Do you believe the scientists, or what you see?
Environment Canada says this winter has been one of the snowiest on record for the Kivalliq region and Nunavut as a whole.
Most people on the ground seem to think just the opposite.
Sarah Hoffman, the Environment Canada rep, even readily admitted that she couldn’t explain the discrepancy in reports and that Nunavummiut’s experiences are valid.
It’s unlikely there is anything significantly wrong with Environment Canada’s measurements, especially because they seem to reflect the same trend across different communities in Nunavut.
Obviously, people’s experience on the land can’t be debated, the answer is likely somewhere that both sides can agree on – that the snow has gone somewhere.
This conflict of perspective is almost a microcosm of the current trend in the world for the ‘official’ information not to jive with real-world experiences.
For much of the Covid pandemic, if it weren’t for the news and government mandates, many of us wouldn’t have even known there was a deadly virus circulating. In most places, there weren’t masses of bodies in the streets with people collapsing left, right and centre.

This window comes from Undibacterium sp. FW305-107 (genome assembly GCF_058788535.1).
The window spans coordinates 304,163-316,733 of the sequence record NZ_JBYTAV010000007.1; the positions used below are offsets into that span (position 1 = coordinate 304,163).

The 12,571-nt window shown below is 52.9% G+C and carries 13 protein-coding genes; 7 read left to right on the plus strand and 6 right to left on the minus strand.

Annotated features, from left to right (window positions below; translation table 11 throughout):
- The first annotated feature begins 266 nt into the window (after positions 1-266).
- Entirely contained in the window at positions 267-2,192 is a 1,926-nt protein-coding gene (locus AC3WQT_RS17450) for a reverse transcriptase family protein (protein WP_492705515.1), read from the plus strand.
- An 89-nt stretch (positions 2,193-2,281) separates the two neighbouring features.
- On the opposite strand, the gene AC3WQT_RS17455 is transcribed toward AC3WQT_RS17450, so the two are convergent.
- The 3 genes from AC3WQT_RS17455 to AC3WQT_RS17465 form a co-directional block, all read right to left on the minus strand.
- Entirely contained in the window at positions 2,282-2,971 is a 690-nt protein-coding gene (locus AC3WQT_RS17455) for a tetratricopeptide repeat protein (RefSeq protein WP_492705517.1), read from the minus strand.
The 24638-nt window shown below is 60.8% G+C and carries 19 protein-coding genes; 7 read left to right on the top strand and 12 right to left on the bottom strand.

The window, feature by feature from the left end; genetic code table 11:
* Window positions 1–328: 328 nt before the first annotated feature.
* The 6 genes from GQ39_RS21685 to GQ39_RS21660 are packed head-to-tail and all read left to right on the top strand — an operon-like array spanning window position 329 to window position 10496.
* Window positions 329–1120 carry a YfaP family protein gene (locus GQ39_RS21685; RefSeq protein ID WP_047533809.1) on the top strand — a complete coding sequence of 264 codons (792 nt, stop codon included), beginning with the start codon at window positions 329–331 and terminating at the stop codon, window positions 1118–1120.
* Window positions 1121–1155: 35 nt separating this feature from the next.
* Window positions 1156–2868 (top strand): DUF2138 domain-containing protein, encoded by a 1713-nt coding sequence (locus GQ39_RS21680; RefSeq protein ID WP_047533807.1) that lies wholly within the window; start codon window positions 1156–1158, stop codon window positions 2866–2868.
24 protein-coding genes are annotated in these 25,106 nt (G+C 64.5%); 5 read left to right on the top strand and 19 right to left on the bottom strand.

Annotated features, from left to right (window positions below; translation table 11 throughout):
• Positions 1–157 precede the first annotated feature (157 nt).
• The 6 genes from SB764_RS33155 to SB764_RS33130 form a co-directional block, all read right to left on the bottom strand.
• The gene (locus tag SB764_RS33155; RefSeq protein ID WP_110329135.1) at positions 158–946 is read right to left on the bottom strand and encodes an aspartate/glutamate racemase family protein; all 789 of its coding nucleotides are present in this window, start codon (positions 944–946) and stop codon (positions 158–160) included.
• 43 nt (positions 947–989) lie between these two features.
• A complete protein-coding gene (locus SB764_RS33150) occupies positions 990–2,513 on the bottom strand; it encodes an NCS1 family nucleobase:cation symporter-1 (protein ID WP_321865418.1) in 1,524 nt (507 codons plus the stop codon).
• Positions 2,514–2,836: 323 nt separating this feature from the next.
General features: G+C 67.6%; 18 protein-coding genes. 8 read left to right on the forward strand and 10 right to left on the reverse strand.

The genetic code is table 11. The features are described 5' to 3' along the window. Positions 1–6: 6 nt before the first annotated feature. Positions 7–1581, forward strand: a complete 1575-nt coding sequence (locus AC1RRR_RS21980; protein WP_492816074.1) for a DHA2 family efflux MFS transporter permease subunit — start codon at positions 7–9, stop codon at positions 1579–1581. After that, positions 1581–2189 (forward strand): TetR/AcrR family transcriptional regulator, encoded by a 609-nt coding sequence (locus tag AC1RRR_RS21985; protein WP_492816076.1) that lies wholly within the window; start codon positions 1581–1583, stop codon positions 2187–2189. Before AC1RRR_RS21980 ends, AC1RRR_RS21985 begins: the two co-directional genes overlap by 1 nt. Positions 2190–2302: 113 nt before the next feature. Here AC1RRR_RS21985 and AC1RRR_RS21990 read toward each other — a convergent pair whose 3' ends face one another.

But for some jurisdictions, the experience was as apocalyptic as the news made it sound, and as time went on, more and more were touched by its impact.
It doesn’t mean there’s a conspiracy at play, but there’s some sort of incongruence between the major institutions and the people, as there likely always has been throughout history and cultures.
If we were in an era of only oral history, perhaps the 2021-‘22 winter would go down as one of the driest. But in an era of government records, it will live on as one of the wettest. History is often thought of as a list of cold, hard facts, when in reality it is as subject to perspective as any modern-day occurence.
There’s good reason for skepticism with ‘experts,’ which itself can be a charlatanical term. Is an expert someone who knows 100 per cent of the truth, versus the masses knowing just one per cent? Or is it closer to knowing two per cent of the truth, compared to the masses’ one per cent? Can truth even be quantified like that?
It’s not so easy to decipher how authoritative experts’ domain really is, and imbuing them with undeserved jurisdiction on a topic could lead us down ignorant paths. But likewise, ignoring them completely would be ignorant itself and it’s valuable to know the range of assessments on any given situation and to judge whose stock to invest in on a case-by-case basis.
Whether it’s been a snowy winter in the Kivalliq or not isn’t quite on the level of questioning whether Covid-19 was that deadly of a pandemic, but dissonance between the official or popular narratives and the common person’s experience is widespread.
It’s good to know what all sides think, but that doesn’t seem to make it much easier to find the truth.